The European Union will take the next step this week in its effort to recreate itself into a global power that can leverage its massive single market to rebuff coercive actions from the likes of Beijing, Moscow and even Washington.
The EU’s executive arm will unveil a proposal on Wednesday with rules aimed at boosting its power to screen and potentially block foreign investment in sensitive industries — including from foreign-controlled companies within the bloc — as well as considering the creation of a fund to increase the development of technologies that can serve both military and civil purposes, according to a draft of the plan seen by Bloomberg.
The Covid pandemic and Russia’s war against Ukraine exposed the EU’s over-reliance on supplies from other nations, as well as trade vulnerabilities with partners that don’t share the bloc’s values. That’s focused attention on the need to defend the EU’s economic security, both to safeguard the supply of imported technology and to make sure that competitors can’t gain control of Europe’s strategic industries.
The new strategy seeks to address “risks to EU economic security, while ensuring that the EU remains a most attractive destination for business and investment,” according to the draft, which is still subject to change. The goal would be to strengthen the EU and member states’ ability to address “ongoing risk assessments related to supply chains, technologies, infrastructures and economic coercion.”
European Commission President Ursula von der Leyen warned last week of “the greatest risk to the global order in the post-war era.”
Critical technologies identified by the EU include advanced semiconductors, artificial intelligence, quantum technologies and biotechnologies. But the commission won’t decide until February whether further action is needed to boost technology security and mitigate risks based on the conclusions of the risk assessments on these areas that run jointly with member states.
This week’s package will include five initiatives, including:
- Strengthening of the foreign direct investment regulation;
- Coordination of export controls;
- Options to support the research of dual-use technologies;
- Ideas to improve research security;
- First steps toward a new tool to control leaks of sensitive know-how to adversaries through European investments overseas.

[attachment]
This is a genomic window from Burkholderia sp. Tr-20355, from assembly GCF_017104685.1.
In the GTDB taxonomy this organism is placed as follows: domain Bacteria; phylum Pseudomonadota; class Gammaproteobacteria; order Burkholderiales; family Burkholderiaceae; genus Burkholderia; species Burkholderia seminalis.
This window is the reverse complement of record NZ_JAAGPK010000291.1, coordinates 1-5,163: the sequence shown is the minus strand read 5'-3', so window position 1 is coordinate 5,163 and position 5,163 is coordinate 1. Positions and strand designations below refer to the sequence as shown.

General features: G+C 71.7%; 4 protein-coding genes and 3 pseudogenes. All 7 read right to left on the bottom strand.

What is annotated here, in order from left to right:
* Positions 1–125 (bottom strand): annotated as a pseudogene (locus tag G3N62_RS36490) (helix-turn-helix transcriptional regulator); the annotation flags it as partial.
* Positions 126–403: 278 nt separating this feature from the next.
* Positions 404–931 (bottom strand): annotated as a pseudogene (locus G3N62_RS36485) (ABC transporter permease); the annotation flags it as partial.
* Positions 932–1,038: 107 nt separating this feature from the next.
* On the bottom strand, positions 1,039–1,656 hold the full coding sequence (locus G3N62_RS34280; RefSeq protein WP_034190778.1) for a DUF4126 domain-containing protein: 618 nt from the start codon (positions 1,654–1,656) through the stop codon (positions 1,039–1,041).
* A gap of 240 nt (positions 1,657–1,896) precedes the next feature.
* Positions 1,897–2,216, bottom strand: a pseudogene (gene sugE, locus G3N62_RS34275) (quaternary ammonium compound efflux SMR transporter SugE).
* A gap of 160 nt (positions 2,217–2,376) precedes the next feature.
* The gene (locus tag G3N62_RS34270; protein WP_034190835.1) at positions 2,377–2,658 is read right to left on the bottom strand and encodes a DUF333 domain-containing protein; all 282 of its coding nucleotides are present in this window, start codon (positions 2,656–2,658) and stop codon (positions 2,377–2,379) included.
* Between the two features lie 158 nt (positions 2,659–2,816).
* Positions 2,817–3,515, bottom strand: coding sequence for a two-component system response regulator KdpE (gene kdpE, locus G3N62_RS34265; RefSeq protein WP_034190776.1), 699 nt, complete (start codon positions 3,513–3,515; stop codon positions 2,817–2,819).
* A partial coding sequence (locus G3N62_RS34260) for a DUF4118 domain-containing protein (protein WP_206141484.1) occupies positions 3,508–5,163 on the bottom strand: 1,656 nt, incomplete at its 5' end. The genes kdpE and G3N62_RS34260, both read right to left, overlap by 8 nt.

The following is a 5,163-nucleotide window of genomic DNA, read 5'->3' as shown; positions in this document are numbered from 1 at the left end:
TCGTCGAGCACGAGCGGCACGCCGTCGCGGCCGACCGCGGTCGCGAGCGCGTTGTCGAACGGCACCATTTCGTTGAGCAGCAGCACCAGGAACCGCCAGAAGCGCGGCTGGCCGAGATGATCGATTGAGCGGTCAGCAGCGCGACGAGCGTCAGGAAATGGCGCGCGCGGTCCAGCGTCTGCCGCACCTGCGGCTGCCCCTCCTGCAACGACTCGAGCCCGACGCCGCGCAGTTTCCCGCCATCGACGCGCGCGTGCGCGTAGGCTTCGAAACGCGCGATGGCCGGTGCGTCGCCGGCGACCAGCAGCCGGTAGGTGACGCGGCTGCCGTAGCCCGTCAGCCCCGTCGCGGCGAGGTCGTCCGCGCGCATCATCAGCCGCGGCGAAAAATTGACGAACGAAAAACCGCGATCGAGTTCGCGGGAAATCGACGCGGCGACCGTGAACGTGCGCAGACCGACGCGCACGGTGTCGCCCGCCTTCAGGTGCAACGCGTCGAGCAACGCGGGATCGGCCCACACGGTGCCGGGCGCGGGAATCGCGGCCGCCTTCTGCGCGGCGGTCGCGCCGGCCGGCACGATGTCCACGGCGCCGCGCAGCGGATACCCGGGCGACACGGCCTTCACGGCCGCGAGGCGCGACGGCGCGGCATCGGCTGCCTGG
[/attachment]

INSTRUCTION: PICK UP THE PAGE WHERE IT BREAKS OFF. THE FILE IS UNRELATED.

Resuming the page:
The economy the EU is trying to shield is in much worse shape than that of China or the US. The euro area was probably in a recession in the second half of last year and grew just 0.6 per cent in 2023 as a whole. That compares with expansion rates above five per cent for China and more than two per cent in the US.
The economic security package will build on the EU’s efforts to date to become a more robust global actor, even as it remains a champion of multilateralism.
The Commission in 2021 outlined a new trade doctrine in which assertiveness was added to the open and green mix, and it’s expanded its economic toolbox to counter so-called bullies, including China, with a new anti-coercion instrument.
Since it started buying key European companies over the past decade — including German robot maker Kuka in 2016 — China’s rise has led the bloc to look for ways to strengthen its economic arsenal. Relations worsened since the EU in 2019 labelled Beijing as a systemic rival and suspended a bilateral investment agreement amid a tit-for-tat sanction dispute over human rights.
As a result, the EU has pursued a strategy of de-risking from China instead of fully decoupling, despite pressure from the more aggressive stance taken by the US.
But the bloc is also competing with Washington. The two allies have failed to solve a years-long dispute over steel and aluminium tariffs, and are competing for resources and companies to accelerate the development of clean and digital technologies.
The EU remains at a disadvantage due to its high level of energy dependence and the lack of many of the critical materials needed for the green and digital transitions. The pandemic also exposed the vulnerabilities of the EU’s supply chains.
Those tensions have brought efforts to remain competitive in a hostile environment to the top of Europe’s agenda, with trade now seen as an essential tool to secure resources and supply chains and to cement alliances.
The EU’s trade chief, Valdis Dombrovskis, said on Friday that 2024 will be a challenging year, with the war in Ukraine, soon to enter a third year, and the Middle East conflict having the potential to disrupt trade and supply chains even further.